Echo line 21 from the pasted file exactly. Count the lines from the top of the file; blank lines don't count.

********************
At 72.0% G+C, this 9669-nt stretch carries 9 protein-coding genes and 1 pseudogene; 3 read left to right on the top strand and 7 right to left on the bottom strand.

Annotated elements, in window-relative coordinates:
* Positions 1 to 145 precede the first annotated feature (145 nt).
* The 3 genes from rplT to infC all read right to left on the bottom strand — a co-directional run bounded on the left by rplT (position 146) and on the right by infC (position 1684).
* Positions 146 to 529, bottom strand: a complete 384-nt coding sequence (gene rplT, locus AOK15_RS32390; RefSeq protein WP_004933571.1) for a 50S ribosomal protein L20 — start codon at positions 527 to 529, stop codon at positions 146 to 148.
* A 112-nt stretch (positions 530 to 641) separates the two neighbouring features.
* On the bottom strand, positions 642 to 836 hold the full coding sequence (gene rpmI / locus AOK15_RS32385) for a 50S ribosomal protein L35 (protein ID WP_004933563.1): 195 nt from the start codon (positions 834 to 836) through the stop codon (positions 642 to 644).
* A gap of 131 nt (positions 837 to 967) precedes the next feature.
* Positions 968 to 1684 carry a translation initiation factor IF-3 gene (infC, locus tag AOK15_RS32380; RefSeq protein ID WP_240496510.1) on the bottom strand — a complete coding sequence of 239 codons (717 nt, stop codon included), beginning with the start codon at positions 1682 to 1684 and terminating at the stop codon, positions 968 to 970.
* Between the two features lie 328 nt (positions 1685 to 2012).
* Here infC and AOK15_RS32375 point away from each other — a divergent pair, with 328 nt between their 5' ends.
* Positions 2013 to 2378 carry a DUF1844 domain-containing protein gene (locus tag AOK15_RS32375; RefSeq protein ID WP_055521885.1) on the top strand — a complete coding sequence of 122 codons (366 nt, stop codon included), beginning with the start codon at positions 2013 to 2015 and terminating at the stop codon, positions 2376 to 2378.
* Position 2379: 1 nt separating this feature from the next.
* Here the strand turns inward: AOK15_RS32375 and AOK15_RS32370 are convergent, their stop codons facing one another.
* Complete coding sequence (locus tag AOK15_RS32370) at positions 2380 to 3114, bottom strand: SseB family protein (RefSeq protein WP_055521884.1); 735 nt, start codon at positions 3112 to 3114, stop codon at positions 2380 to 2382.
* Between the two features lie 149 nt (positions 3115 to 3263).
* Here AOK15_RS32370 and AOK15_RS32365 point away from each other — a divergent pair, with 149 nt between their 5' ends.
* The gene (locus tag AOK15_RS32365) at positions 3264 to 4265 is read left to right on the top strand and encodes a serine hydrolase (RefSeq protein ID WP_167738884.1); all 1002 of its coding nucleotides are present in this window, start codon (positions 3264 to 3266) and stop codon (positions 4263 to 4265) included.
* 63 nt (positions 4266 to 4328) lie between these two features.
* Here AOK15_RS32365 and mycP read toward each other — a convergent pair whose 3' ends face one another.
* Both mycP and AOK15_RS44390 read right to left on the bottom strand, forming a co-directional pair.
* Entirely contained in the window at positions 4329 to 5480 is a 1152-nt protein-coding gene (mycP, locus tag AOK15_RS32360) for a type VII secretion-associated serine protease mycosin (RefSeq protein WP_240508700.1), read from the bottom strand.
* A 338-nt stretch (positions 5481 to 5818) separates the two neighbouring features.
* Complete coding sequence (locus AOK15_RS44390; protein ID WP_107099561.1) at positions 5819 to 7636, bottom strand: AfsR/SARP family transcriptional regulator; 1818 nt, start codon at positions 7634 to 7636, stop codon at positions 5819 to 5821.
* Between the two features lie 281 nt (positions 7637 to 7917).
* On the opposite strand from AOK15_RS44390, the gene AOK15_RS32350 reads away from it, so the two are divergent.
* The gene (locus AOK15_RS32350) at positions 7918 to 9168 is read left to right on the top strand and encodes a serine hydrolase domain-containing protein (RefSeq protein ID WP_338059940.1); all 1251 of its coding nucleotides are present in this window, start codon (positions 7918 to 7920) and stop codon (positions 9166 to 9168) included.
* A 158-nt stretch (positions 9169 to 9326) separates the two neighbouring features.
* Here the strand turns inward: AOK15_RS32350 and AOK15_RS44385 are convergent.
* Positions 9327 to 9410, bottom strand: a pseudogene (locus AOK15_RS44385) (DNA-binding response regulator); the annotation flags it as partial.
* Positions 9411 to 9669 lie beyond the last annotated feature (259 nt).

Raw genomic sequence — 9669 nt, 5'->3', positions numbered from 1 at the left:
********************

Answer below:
* Both mycP and AOK15_RS44390 read right to left on the bottom strand, forming a co-directional pair.